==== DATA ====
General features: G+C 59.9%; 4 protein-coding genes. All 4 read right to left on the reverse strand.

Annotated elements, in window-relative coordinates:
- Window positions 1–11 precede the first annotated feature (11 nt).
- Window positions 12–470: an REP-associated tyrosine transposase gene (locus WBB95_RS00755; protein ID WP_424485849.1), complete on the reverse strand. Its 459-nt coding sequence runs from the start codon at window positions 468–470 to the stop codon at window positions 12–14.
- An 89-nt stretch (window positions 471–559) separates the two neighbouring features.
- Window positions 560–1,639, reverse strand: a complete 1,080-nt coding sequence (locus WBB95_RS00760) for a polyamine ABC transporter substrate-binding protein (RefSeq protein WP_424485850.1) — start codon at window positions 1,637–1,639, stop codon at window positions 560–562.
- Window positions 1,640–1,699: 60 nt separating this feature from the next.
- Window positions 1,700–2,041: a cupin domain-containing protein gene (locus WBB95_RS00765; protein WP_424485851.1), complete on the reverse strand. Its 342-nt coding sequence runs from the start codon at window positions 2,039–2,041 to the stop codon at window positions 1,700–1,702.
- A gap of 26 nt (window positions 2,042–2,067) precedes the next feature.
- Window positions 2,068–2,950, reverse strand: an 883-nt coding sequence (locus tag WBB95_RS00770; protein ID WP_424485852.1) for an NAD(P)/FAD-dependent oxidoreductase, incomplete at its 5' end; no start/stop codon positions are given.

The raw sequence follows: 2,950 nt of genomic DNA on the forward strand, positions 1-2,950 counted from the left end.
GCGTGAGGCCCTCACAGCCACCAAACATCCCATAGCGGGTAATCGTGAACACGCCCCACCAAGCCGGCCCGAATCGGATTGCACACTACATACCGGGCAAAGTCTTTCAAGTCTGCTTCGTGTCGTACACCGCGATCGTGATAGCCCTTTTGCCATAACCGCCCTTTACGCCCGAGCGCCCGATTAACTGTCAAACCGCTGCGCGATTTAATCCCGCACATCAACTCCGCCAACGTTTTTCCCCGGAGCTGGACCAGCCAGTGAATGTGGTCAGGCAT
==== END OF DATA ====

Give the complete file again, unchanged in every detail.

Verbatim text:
General features: G+C 59.9%; 4 protein-coding genes. All 4 read right to left on the reverse strand.

Annotated elements, in window-relative coordinates:
- Window positions 1–11 precede the first annotated feature (11 nt).
- Window positions 12–470: an REP-associated tyrosine transposase gene (locus WBB95_RS00755; protein ID WP_424485849.1), complete on the reverse strand. Its 459-nt coding sequence runs from the start codon at window positions 468–470 to the stop codon at window positions 12–14.
- An 89-nt stretch (window positions 471–559) separates the two neighbouring features.
- Window positions 560–1,639, reverse strand: a complete 1,080-nt coding sequence (locus WBB95_RS00760) for a polyamine ABC transporter substrate-binding protein (RefSeq protein WP_424485850.1) — start codon at window positions 1,637–1,639, stop codon at window positions 560–562.
- Window positions 1,640–1,699: 60 nt separating this feature from the next.
- Window positions 1,700–2,041: a cupin domain-containing protein gene (locus WBB95_RS00765; protein WP_424485851.1), complete on the reverse strand. Its 342-nt coding sequence runs from the start codon at window positions 2,039–2,041 to the stop codon at window positions 1,700–1,702.
- A gap of 26 nt (window positions 2,042–2,067) precedes the next feature.
- Window positions 2,068–2,950, reverse strand: an 883-nt coding sequence (locus tag WBB95_RS00770; protein ID WP_424485852.1) for an NAD(P)/FAD-dependent oxidoreductase, incomplete at its 5' end; no start/stop codon positions are given.

The raw sequence follows: 2,950 nt of genomic DNA on the forward strand, positions 1-2,950 counted from the left end.
GCGTGAGGCCCTCACAGCCACCAAACATCCCATAGCGGGTAATCGTGAACACGCCCCACCAAGCCGGCCCGAATCGGATTGCACACTACATACCGGGCAAAGTCTTTCAAGTCTGCTTCGTGTCGTACACCGCGATCGTGATAGCCCTTTTGCCATAACCGCCCTTTACGCCCGAGCGCCCGATTAACTGTCAAACCGCTGCGCGATTTAATCCCGCACATCAACTCCGCCAACGTTTTTCCCCGGAGCTGGACCAGCCAGTGAATGTGGTCAGGCAT